Main Article Content
Objective: To examine the effects that sensory stimulation through families’
participation could have on the cognitive-behavioural response of patients with severe TBI.
Design: One-group quasi-experimental research with a pre-test and a post-test.
Procedure: This study was conducted on 36 patients who were admitted to the
Neurosurgical Ward of Sakon Nakhon Hospital. The patients, selected by means of
purposive sampling, received sensory stimulation of 6 faculties, namely, vision, audition,
olfaction, gustation, tactility, and kinesthesia. The sensory stimulation was integrated
with the daily standard care provided by the researcher and the patients’ family members.
The research instruments consisted of (i) a sensory stimulation manual for the researcher;
(ii) a sensory stimulation manual for family members; and (iii) the Rancho Los Amigos
Scale (RLAS). The patients’ cognitive-behavioural response (CBR) was measured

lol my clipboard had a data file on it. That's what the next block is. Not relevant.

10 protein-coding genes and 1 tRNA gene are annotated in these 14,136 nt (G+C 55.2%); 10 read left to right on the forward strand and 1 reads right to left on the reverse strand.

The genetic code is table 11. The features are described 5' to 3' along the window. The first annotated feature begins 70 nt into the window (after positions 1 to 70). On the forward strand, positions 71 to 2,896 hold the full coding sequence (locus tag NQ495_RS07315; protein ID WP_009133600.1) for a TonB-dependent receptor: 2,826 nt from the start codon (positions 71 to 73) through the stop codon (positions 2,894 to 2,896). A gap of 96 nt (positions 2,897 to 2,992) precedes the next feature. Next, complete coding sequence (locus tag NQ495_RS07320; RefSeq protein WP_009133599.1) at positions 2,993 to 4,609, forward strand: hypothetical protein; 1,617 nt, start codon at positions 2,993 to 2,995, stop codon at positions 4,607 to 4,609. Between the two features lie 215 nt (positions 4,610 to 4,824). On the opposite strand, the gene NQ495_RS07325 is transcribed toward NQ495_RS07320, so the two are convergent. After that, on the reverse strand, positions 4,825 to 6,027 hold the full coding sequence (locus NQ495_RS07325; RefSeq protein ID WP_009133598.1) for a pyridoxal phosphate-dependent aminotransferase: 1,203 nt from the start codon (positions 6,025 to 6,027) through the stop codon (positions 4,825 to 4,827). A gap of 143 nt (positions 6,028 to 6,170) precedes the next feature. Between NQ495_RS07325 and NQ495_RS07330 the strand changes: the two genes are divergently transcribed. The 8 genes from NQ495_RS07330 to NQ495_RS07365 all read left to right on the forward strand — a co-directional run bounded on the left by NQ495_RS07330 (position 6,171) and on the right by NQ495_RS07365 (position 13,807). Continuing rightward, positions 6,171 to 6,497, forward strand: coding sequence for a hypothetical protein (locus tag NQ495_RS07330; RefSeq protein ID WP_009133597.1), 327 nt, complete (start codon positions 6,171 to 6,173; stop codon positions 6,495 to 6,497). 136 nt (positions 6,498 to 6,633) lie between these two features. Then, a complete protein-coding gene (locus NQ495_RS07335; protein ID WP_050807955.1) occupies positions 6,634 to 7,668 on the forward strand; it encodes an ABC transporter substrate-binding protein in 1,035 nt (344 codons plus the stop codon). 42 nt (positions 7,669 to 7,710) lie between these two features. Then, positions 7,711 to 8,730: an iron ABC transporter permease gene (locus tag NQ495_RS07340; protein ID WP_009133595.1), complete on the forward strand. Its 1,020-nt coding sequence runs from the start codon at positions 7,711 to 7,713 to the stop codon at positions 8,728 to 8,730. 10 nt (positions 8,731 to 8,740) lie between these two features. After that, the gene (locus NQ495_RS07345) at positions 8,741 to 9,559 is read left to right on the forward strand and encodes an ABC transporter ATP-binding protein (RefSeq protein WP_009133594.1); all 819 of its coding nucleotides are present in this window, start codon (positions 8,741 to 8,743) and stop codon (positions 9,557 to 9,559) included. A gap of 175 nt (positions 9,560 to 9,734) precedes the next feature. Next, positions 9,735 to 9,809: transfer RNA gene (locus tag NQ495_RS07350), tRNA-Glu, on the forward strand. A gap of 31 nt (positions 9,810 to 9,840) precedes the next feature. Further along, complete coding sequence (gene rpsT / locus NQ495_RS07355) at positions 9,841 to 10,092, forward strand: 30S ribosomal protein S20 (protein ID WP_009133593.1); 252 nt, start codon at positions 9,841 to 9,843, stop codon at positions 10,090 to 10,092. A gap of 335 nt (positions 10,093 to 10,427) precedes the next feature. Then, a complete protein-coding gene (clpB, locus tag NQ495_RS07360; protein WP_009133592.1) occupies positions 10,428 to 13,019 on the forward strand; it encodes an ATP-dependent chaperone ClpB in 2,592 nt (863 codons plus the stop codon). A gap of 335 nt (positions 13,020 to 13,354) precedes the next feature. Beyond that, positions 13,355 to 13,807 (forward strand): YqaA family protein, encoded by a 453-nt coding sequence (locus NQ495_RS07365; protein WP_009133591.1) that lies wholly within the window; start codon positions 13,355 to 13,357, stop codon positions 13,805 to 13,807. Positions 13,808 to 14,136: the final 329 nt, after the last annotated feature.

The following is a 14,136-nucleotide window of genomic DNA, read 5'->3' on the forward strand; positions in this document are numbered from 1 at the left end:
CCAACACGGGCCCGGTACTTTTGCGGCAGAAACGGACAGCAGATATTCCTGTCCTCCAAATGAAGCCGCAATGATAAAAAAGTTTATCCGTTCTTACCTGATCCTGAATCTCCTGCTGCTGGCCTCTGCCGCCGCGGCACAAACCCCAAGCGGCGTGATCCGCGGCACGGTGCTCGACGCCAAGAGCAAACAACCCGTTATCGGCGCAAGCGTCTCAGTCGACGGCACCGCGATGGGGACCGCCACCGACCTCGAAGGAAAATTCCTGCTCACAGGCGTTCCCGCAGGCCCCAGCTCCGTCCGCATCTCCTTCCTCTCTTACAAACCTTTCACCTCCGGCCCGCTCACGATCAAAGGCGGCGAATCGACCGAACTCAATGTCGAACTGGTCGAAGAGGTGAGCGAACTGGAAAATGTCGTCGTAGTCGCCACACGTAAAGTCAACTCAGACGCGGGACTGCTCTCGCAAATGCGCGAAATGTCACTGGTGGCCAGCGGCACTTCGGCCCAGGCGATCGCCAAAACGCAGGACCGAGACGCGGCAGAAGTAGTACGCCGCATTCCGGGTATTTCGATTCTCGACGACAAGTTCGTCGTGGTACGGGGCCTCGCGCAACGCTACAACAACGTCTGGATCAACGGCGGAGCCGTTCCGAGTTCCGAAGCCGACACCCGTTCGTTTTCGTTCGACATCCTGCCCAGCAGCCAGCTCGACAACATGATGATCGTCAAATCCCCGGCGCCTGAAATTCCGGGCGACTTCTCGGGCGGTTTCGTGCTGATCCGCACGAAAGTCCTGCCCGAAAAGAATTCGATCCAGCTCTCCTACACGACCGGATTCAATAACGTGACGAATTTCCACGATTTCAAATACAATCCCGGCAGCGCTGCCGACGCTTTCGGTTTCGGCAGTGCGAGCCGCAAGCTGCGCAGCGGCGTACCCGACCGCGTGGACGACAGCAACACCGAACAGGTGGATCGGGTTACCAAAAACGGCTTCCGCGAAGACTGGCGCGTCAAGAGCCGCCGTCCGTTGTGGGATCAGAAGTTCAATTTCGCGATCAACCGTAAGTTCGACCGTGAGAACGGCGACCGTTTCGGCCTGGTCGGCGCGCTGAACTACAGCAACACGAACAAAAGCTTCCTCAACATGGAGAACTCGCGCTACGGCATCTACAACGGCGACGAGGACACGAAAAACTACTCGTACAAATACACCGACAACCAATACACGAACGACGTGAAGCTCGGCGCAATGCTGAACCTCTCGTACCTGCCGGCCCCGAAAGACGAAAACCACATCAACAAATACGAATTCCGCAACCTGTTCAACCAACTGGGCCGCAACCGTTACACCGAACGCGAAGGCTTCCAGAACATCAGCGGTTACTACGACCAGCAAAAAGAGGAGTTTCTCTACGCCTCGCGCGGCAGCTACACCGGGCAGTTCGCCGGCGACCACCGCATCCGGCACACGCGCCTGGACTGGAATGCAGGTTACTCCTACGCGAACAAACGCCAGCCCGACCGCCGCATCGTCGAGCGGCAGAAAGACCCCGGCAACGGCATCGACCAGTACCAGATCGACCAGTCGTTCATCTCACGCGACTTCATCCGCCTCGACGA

using (i) the Glasgow Coma Scale (GCS); (ii) the Full Outline of Unresponsiveness
(FOUR) score; and (iii) the Revised Coma Recovery Scale (CRS-R). The data were
analysed using descriptive statistics and Wilcoxon Matched Pairs Signed-Ranks test.
Results: This study revealed that after receiving sensory stimulation through
family participation, the subjects displayed a statistically signifcant increase, by p < .001,
in their cognitive-behavioural response, the evidence being the increase in their scores
on GCS (from 7.14 ± 0.80 to 13.0 ± 1.82 [Z = -5.263, p = .000]), FOUR (from 7.33 ±
1.12 to 14.92 ± 1.56, [Z = -5.265, p = .000]), and CRS-R (from 4.47 ± 2.02 to
19.44 ± 4.06, [Z = -5.239, p = .000]), respectively.
Recommendations: It is suggested that nurses provide TBI patients with sensory
stimulation through family participation, by integrating it with daily standard care, in
order to improve and accelerate the patients’ cognitive recovery.
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